Anne Merklinger understands the mind of an athlete. As a swimmer she competed with the University of South Carolina and Canada's national team, a choice that delayed her curling pursuits for four years. Eventually Anne returned to Ottawa and developed a team that would battle the best in Canada for a decade. Her rink of third Theresa Breen, second Patti McKnight and lead Audrey Frey won four Ontario Provincials, losing a semifinal (1994) and two finals ('98 and '00) at the Scotties Tournament of Hearts. Anne's career in sport management led to a role as director of Canoe Kayak Canada and then to her current position as CEO of Own the Podium, Canada's Olympic development program. We discuss the difficult losses, Ontario rivalries, the early days of the Womens Tour and the positive influence Olympians can have on Canadians.


Check out the latest episode of Curling Legends Podcast

Saturday, March 16, 2019

Epsiode 51 - Bob Weeks/Mickey Duzyj


Bob Weeks joins Kevin to discuss the recent results from TSN's attempt to rank Canada's Greatest Curlers (35:45).  Bob explains how the process came together and they discuss the many challenges of trying to rank curlers from different eras.  Eventually they dig into the categories and compare their choices with the results.  Before talking to Bob, Kevin is joined by Mickey Duzyj, creator of the Netflix sports documentary series LOSERS.  Episode 4 is "Stone Cold", inspired by the first episode of Curling Legends Podcast. It tells the story of Pat Ryan, centered around his epic battle with Al Hackner in the 1985 Brier final. Mickey shares the origins on the series, reflects on his introduction to curling culture.

You can hear Pat Ryan on Episode 1 of Curlng Legends Podcast. You can also check out Rick Lang on Episode 48 and get Don Bartlett's story of the Hackner Double in Episode 39.

Be sure to get yourself a copy of "The Brier" by Bob Weeks and check out some of his other books, Hurry Hard, Curling for Dummies and Curling, Etcetera


Check out the latest episode of Curling Legends Podcast

Wednesday, February 27, 2019

Episode 50 - Rick Folk


Rick Folk was meant to throw the last rock.  His ability to focus while remaining calm under pressure worked for both golf and curling.  After coming up short in his first two Briers (1978 and '79), Rick, along with Ron Mills and the Wilson Brothers (Tom and Jim) became the first team to lift the Labatt Tankard Trophy in 1980.  Rick's focus was tested at the World Championships in Moncton, where the Labonte Curse had held Canada winless since 1972.  After moving to British Columbia, Rick won four more Purple Hearts, capturing the title and Worlds again in 1994 with Pat Ryan, Bert Gretzinger and Gerry Richard.  Rick talks about his early days in Saskatoon, the battles against Merv Mann, Harold Worth, Les Rogers and Paul Gowsell.  He shares thoughts on the first Olympic Trials of 1987 and the "boring" Brier final of 1989.  Then we dive deep into the controversies surrounding the 1993 and '94 Briers.  Rick explains how ice-makers, tie-breakers, choosing rocks and changing handles had him transforming from Bill Bixby into Lou Ferrigno.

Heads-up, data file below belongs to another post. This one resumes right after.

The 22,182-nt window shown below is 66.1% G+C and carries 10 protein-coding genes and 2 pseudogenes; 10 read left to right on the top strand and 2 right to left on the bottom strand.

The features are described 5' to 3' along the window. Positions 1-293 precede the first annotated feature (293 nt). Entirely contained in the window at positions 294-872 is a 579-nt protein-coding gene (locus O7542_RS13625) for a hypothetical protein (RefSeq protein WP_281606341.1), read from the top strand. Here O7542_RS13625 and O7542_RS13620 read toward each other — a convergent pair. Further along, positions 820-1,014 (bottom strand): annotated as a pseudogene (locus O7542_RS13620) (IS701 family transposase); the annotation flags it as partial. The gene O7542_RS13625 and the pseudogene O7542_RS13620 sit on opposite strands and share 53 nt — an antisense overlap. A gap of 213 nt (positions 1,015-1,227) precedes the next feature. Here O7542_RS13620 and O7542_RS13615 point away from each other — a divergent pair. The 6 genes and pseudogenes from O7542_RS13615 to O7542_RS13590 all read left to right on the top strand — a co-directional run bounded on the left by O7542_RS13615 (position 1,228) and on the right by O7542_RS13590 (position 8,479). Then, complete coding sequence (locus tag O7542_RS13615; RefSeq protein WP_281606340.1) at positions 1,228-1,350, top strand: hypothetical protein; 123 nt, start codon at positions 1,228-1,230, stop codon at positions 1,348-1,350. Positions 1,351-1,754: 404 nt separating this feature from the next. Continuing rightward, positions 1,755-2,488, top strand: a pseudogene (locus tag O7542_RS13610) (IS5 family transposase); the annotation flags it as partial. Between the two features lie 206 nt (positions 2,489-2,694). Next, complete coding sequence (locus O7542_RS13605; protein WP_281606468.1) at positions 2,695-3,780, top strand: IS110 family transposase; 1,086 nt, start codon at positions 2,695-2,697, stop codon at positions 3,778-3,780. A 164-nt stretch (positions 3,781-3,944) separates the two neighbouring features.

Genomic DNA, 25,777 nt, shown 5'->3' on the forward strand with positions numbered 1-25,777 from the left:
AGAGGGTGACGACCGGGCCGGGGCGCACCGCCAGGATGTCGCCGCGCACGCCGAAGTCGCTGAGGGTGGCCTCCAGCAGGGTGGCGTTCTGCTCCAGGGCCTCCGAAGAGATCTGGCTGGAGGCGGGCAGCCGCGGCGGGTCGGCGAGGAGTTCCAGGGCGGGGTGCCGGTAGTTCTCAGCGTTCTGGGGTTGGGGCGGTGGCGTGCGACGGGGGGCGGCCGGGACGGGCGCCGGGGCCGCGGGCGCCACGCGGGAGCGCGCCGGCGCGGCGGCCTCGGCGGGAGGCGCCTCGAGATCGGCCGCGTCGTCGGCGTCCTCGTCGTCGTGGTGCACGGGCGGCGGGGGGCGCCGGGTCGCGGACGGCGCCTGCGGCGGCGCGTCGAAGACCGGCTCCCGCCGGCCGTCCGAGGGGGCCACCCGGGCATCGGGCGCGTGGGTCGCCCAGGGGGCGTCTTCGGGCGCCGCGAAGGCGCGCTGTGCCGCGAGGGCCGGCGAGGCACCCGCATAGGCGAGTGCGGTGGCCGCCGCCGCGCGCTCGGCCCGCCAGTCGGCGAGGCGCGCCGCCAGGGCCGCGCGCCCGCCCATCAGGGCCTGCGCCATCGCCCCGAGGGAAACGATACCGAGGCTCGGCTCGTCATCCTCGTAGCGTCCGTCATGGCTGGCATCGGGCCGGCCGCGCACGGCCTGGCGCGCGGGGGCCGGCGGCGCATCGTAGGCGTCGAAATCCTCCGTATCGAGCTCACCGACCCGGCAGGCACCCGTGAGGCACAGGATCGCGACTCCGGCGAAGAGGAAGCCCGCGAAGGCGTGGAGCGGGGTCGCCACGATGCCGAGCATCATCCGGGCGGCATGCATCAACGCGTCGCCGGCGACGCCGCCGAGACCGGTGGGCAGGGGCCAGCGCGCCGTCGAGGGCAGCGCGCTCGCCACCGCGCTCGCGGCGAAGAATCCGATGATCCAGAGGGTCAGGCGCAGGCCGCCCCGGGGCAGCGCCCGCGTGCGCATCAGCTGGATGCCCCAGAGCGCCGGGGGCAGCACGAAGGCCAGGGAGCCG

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Thursday, February 14, 2019

Episode 49 - Bob Picken


Bob Picken had a voice for curling.  An accomplished skip who nearly won a Purple Heart at the 1963 Manitoba Provincials, Bob became widely known for his other contributions to the sport.  His distinct broadcasting sound covered many Briers and World Championships and his involvement with the CCA and the International Curling Federation helped usher in the Uniroyal World Junior Men's Championship in the early 70's.  Bob shares stories of his curling days and travelling abroad with other crew members of the Canadian curling media: Larry Wood, Scotty Harper, Don "Buckets" Flemming, Larry Tucker, Jack Matheson and "Cactus" Jack Wells, among others.  Bob passed away on January 30th, 2019. 

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Sunday, January 13, 2019

Episode 48 - Rick Lang


Rick Lang had an awkward start with success.  His first purple heart was won as third for Bill Tetley, but he had spared for Tom Todd and the uncertainty of who would go to the Brier hung over that evening's banquet.  Rick did make the trip and their rink would win the 1975 Brier in Fredericton but fall short at the World Championships a few weeks later.  The next season Rick was back on the open market.  Eventually he teamed with Al Hackner and they found immediate success, reaching the 1980 Brier final before losing to Rick Folk. After a heartbreaking loss to Kerry Burtnyk the next season, Rick and Al, along with second Bob Nichol and lead Bruce Kennedy, finally won the Brier in 1982.  In 1985, with the new front end of Ian Tetley and Pat Perroud, Rick and Al once again reached the Brier final and faced Pat Ryan from Alberta.  Rick talks about the most famous shot in Brier history and shares stories from throughout their playing days.  We cover the Olympic Trials of 1987, the transition to coaching and Rick  explains how to react on an airplane when someone thinks you're a rock star.
 

Check out the latest episode of Curling Legends Podcast